Individual life insurance sales have been fairly steady over the last five years, with a 3% compound annual growth in annualized new premium.
What has not been steady is the mix of products sold.
Variable life policies (variable universal life and variable life) experienced double-digit annual growth from 1997 through 2000 followed by double-digit declines. Fixed products (universal life and whole life) showed an opposite trend, declining through 2000 and then rising by double digits from 2001 into 2003.
The mix of individual life insurance sales has followed trends in the equities markets fairly closely over the last several years (see graph). While the VL share has tracked closely with the S&P 500, the fixed share has shown the opposite trend, and that fixed share has been growing.
Both WL and UL have recorded strong growth in the last couple of years, but UL has been the star, with better than 20% growth (vs. same quarter prior year) for seven consecutive quarters. All the top 20 UL insurers in LIMRAs quarterly life sales survey reported increases in annualized premium in 2002. And UL achieved its highest share of total life premium in 2002 (28%) since the mid-1980s.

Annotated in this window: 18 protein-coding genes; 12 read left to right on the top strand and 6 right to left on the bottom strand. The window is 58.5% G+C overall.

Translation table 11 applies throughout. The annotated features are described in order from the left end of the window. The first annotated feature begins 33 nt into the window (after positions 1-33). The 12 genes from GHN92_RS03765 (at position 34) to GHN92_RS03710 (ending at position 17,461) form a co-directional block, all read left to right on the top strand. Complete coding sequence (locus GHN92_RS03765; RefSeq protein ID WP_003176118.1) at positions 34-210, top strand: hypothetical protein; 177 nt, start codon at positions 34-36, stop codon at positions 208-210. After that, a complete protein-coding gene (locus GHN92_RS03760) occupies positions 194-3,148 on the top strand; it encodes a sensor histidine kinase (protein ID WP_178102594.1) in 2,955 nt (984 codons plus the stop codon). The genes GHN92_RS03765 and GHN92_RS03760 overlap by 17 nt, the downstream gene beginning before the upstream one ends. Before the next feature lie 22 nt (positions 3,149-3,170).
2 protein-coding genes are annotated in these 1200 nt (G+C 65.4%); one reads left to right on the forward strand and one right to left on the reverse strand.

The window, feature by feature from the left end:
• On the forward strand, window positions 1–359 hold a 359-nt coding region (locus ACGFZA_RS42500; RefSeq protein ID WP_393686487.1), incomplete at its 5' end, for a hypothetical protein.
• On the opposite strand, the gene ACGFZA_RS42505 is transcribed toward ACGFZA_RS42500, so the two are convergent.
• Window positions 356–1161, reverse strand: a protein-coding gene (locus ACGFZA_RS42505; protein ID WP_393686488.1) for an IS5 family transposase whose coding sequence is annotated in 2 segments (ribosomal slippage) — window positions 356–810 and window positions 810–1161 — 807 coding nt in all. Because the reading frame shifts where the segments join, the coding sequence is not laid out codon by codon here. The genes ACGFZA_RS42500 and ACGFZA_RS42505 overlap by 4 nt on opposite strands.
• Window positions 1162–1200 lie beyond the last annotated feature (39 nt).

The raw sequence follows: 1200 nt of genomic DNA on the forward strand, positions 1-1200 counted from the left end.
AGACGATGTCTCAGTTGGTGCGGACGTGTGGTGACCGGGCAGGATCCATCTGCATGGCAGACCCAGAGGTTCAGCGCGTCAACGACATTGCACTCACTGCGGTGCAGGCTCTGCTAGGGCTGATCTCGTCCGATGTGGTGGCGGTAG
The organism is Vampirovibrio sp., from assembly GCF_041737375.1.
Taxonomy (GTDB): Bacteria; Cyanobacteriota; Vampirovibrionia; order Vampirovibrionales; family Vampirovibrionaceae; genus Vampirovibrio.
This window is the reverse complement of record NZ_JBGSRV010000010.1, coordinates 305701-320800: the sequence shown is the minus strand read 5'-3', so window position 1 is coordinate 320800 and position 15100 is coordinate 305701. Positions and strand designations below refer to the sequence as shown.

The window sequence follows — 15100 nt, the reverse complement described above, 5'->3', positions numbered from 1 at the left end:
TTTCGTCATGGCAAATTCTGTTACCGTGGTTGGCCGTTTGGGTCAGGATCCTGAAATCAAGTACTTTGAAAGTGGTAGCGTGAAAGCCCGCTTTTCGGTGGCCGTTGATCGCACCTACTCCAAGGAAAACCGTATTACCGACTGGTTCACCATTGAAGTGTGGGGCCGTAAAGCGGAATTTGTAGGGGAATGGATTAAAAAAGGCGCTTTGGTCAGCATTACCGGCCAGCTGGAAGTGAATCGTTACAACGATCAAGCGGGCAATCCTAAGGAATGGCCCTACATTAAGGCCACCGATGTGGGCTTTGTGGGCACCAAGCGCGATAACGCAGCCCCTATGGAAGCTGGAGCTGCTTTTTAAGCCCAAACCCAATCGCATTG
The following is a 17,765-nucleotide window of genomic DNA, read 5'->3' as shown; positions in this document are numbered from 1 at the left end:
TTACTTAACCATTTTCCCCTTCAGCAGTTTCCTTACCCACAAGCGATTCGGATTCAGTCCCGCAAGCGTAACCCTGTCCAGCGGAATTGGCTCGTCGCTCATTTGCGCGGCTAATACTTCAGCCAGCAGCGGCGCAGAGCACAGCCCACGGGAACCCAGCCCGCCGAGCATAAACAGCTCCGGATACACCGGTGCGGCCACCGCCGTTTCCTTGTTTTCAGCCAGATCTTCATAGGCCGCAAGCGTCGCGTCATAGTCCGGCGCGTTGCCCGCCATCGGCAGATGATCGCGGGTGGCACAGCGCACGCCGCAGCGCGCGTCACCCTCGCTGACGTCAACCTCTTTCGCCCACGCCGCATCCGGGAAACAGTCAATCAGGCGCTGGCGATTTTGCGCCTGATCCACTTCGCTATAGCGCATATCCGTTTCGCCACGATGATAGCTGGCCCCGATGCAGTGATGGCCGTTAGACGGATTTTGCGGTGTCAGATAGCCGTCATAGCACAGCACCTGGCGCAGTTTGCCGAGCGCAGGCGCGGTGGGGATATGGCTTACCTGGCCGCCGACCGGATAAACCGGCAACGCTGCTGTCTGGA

Why has UL, an interest-rate-based product, done so well when interest rates are at their lowest level in four decades? Lets see.
Based on media reports, insurers appear to be focusing much of their product development on new ULs. Many of these have guarantees, which may have appeal in the current economic environment. Many companies are having success with current-assumption UL, too.
Meanwhile, consumers are still reeling from three years of negative returns on 401(k) and mutual fund statements. They may be hesitant to invest more in the equities markets (although now may be the time to buy equities.) Having any return at all on cash value, even if small, may be more appealing than those declines.
In addition, producers are likely weary from explaining negative returns to VL clients. Right now, it may be easier to sell products with guarantees.